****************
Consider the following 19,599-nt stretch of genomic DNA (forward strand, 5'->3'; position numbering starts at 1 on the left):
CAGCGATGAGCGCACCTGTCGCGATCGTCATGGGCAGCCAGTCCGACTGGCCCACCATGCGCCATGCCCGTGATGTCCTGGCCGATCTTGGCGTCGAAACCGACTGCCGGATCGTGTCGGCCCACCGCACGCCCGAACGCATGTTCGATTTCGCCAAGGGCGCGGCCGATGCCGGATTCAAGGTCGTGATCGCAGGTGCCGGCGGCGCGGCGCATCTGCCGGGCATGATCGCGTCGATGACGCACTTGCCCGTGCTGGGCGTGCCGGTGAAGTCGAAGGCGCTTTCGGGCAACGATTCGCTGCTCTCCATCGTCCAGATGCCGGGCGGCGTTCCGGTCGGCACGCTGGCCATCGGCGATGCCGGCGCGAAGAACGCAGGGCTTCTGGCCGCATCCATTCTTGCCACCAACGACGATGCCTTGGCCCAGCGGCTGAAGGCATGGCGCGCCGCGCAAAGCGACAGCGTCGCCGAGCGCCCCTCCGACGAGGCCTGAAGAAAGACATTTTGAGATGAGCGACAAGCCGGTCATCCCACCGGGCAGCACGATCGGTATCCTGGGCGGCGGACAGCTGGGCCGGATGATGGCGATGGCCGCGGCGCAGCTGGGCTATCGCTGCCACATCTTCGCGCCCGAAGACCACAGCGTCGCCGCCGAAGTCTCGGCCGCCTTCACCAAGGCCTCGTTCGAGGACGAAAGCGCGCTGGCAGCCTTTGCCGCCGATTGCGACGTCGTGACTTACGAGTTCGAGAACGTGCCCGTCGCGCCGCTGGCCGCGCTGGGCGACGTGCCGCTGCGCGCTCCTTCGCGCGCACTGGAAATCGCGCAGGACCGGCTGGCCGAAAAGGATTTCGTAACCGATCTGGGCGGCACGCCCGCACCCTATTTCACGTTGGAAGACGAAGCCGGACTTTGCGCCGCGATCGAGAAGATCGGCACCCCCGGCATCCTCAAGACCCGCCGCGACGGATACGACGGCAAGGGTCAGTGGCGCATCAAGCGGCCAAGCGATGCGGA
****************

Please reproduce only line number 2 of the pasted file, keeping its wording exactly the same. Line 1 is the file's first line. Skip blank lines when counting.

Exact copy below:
CAGCGATGAGCGCACCTGTCGCGATCGTCATGGGCAGCCAGTCCGACTGGCCCACCATGCGCCATGCCCGTGATGTCCTGGCCGATCTTGGCGTCGAAACCGACTGCCGGATCGTGTCGGCCCACCGCACGCCCGAACGCATGTTCGATTTCGCCAAGGGCGCGGCCGATGCCGGATTCAAGGTCGTGATCGCAGGTGCCGGCGGCGCGGCGCATCTGCCGGGCATGATCGCGTCGATGACGCACTTGCCCGTGCTGGGCGTGCCGGTGAAGTCGAAGGCGCTTTCGGGCAACGATTCGCTGCTCTCCATCGTCCAGATGCCGGGCGGCGTTCCGGTCGGCACGCTGGCCATCGGCGATGCCGGCGCGAAGAACGCAGGGCTTCTGGCCGCATCCATTCTTGCCACCAACGACGATGCCTTGGCCCAGCGGCTGAAGGCATGGCGCGCCGCGCAAAGCGACAGCGTCGCCGAGCGCCCCTCCGACGAGGCCTGAAGAAAGACATTTTGAGATGAGCGACAAGCCGGTCATCCCACCGGGCAGCACGATCGGTATCCTGGGCGGCGGACAGCTGGGCCGGATGATGGCGATGGCCGCGGCGCAGCTGGGCTATCGCTGCCACATCTTCGCGCCCGAAGACCACAGCGTCGCCGCCGAAGTCTCGGCCGCCTTCACCAAGGCCTCGTTCGAGGACGAAAGCGCGCTGGCAGCCTTTGCCGCCGATTGCGACGTCGTGACTTACGAGTTCGAGAACGTGCCCGTCGCGCCGCTGGCCGCGCTGGGCGACGTGCCGCTGCGCGCTCCTTCGCGCGCACTGGAAATCGCGCAGGACCGGCTGGCCGAAAAGGATTTCGTAACCGATCTGGGCGGCACGCCCGCACCCTATTTCACGTTGGAAGACGAAGCCGGACTTTGCGCCGCGATCGAGAAGATCGGCACCCCCGGCATCCTCAAGACCCGCCGCGACGGATACGACGGCAAGGGTCAGTGGCGCATCAAGCGGCCAAGCGATGCGGA